• 1
    Very nice explanation. – Drumbeg Feb 18 at 22:26
  • It is available on express site here expressjs.com/en/guide/writing-middleware.html, it is really good. I wonder why no one mentioned it so far. – Suraj Jain Feb 19 at 4:38
  • 2
    Nice one. It's the clearest explanation I've seen here and yes, strange that no-one has referenced it! – Drumbeg Feb 19 at 11:02
  • 1
    Nicely explained – Rehan Shikkalgar May 2 at 18:34
  • 1
    At last one good, clear explanation. – FranP May 25 at 16:51

Middlewares are functions executed in the middle after the input/source then produces an output which could be the final output or could be used by the next middleware until the cycle is complete.

It is like a product that goes through an assembly line where it gets modified as it moves along until it gets completed, evaluated or gets rejected.

A middleware expects some value to work on (i.e. parameter values) and based on some logic the middleware will call or not call the next middleware or send a response back to the client.

If you can't still grasp the middleware concept, it is in a way similar to the Decorator or Chain of command patterns.

=====Very very simple explanation=====

Middlewares are often used in the context of Express.js framework and are a fundamental concept for node.js . In a nutshell, Its basically a function that has access to the request and response objects of your application. The way I'd like to think about it, is a series of 'checks/pre-screens' that the request goes through before the it is handled by the application. For e.g, Middlewares would be a good fit to determine if the request is authenticated before it proceeds to the application and return the login page if the request is not authenticated or for logging each request. A lot of third-party middlewares are available that enables a variety of functionality.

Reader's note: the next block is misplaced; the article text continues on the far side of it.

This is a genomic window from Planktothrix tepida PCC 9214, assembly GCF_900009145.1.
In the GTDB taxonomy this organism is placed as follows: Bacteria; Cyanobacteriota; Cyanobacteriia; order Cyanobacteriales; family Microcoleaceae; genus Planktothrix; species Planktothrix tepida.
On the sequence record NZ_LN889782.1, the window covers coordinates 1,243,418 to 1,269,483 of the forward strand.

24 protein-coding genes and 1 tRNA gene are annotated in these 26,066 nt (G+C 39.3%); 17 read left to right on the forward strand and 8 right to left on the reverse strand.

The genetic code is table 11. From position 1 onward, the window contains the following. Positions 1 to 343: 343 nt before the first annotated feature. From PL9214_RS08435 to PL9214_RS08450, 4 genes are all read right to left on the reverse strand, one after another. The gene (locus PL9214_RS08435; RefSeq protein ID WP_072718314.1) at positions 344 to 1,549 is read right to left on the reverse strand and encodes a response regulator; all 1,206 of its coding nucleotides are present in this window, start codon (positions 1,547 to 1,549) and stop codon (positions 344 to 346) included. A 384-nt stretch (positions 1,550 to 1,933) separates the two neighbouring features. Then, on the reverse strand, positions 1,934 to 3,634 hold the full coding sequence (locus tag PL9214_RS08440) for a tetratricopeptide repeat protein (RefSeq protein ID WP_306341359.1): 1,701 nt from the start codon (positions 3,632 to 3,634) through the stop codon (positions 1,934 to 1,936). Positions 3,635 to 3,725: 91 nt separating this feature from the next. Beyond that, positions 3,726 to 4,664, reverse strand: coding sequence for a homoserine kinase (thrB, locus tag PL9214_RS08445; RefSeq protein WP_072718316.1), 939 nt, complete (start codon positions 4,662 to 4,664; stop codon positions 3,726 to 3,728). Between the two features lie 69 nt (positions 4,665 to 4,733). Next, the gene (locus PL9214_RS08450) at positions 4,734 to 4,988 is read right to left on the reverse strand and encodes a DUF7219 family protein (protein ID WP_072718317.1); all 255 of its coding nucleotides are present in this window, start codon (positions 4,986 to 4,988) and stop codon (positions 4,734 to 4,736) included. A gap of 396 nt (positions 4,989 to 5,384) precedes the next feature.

Simple Middleware example:

var app = express();
app.use(function(req,res,next)){
    console.log("Request URL - "req.url);
    next();
}

The above code would be executed for each request that comes in and would log the request url, the next() method essentially allows the program to continue. If the next() function is not invoked, the program would not proceed further and would halt at the execution of the middleware.

A couple of Middleware Gotchas:

  1. The order of middlewares in your application matters, as the request would go through each one in a sequential order.
  2. Forgetting to call the next() method in your middleware function can halt the processing of your request.
  3. Any change the req and res objects in the middleware function, would make the change available to other parts of the application that uses req and res